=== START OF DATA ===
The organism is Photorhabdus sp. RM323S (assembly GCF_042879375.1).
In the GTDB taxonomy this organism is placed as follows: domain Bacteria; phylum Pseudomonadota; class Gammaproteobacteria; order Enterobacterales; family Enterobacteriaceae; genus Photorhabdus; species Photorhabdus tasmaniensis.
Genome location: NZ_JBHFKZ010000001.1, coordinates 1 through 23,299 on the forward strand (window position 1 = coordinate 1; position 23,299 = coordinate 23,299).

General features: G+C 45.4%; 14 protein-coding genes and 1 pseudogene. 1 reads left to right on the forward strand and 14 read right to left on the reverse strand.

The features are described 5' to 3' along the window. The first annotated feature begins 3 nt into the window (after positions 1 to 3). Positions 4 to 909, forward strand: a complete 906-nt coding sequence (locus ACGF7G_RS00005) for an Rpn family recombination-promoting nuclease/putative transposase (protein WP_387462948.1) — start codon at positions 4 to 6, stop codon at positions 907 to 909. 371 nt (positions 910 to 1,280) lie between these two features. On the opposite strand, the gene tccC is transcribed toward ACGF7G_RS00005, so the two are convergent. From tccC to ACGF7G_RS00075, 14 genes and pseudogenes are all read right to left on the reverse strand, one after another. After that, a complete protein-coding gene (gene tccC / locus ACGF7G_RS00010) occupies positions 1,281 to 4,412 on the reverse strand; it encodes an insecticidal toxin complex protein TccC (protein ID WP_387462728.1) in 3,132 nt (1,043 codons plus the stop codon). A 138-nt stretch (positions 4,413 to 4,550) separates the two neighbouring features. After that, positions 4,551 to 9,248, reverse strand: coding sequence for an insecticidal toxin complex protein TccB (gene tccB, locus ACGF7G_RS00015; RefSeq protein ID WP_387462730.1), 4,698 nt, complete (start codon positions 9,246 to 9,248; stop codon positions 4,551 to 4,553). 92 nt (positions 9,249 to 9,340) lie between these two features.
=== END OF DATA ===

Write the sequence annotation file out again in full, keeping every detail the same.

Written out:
The organism is Photorhabdus sp. RM323S (assembly GCF_042879375.1).
In the GTDB taxonomy this organism is placed as follows: domain Bacteria; phylum Pseudomonadota; class Gammaproteobacteria; order Enterobacterales; family Enterobacteriaceae; genus Photorhabdus; species Photorhabdus tasmaniensis.
Genome location: NZ_JBHFKZ010000001.1, coordinates 1 through 23,299 on the forward strand (window position 1 = coordinate 1; position 23,299 = coordinate 23,299).

General features: G+C 45.4%; 14 protein-coding genes and 1 pseudogene. 1 reads left to right on the forward strand and 14 read right to left on the reverse strand.

The features are described 5' to 3' along the window. The first annotated feature begins 3 nt into the window (after positions 1 to 3). Positions 4 to 909, forward strand: a complete 906-nt coding sequence (locus ACGF7G_RS00005) for an Rpn family recombination-promoting nuclease/putative transposase (protein WP_387462948.1) — start codon at positions 4 to 6, stop codon at positions 907 to 909. 371 nt (positions 910 to 1,280) lie between these two features. On the opposite strand, the gene tccC is transcribed toward ACGF7G_RS00005, so the two are convergent. From tccC to ACGF7G_RS00075, 14 genes and pseudogenes are all read right to left on the reverse strand, one after another. After that, a complete protein-coding gene (gene tccC / locus ACGF7G_RS00010) occupies positions 1,281 to 4,412 on the reverse strand; it encodes an insecticidal toxin complex protein TccC (protein ID WP_387462728.1) in 3,132 nt (1,043 codons plus the stop codon). A 138-nt stretch (positions 4,413 to 4,550) separates the two neighbouring features. After that, positions 4,551 to 9,248, reverse strand: coding sequence for an insecticidal toxin complex protein TccB (gene tccB, locus ACGF7G_RS00015; RefSeq protein ID WP_387462730.1), 4,698 nt, complete (start codon positions 9,246 to 9,248; stop codon positions 4,551 to 4,553). 92 nt (positions 9,249 to 9,340) lie between these two features.